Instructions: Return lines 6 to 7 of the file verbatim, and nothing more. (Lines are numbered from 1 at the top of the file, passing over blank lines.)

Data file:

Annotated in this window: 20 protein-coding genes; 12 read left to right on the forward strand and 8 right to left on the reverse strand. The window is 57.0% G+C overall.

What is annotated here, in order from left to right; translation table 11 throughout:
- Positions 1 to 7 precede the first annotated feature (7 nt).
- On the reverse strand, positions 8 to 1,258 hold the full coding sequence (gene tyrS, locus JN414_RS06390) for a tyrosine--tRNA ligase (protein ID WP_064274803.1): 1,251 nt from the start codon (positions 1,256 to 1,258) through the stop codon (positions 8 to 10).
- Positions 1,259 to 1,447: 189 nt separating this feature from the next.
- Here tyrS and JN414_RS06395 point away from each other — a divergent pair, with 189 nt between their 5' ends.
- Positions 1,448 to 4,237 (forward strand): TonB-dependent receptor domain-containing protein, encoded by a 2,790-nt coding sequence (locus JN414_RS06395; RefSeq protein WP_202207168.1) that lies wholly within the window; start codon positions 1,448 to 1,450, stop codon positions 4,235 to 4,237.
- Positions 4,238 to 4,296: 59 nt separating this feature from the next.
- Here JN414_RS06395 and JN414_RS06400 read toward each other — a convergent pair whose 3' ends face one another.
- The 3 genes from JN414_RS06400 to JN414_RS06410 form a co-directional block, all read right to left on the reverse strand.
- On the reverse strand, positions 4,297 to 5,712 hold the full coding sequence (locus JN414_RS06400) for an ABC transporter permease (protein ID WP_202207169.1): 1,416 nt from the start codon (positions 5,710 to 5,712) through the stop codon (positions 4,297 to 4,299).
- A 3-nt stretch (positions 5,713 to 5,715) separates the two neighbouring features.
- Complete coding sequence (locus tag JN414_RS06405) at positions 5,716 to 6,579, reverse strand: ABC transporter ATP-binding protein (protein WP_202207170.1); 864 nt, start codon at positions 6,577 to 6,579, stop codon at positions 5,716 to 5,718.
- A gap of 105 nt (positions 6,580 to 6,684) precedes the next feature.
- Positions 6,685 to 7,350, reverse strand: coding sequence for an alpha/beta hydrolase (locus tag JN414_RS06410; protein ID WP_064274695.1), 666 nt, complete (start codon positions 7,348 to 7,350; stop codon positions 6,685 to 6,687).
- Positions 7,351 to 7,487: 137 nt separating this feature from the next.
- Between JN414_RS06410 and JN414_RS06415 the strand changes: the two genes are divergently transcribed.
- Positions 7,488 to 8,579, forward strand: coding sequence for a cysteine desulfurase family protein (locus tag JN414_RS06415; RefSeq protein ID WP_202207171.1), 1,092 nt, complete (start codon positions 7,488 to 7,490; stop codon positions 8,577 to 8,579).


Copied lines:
- Here tyrS and JN414_RS06395 point away from each other — a divergent pair, with 189 nt between their 5' ends.
- Positions 1,448 to 4,237 (forward strand): TonB-dependent receptor domain-containing protein, encoded by a 2,790-nt coding sequence (locus JN414_RS06395; RefSeq protein WP_202207168.1) that lies wholly within the window; start codon positions 1,448 to 1,450, stop codon positions 4,235 to 4,237.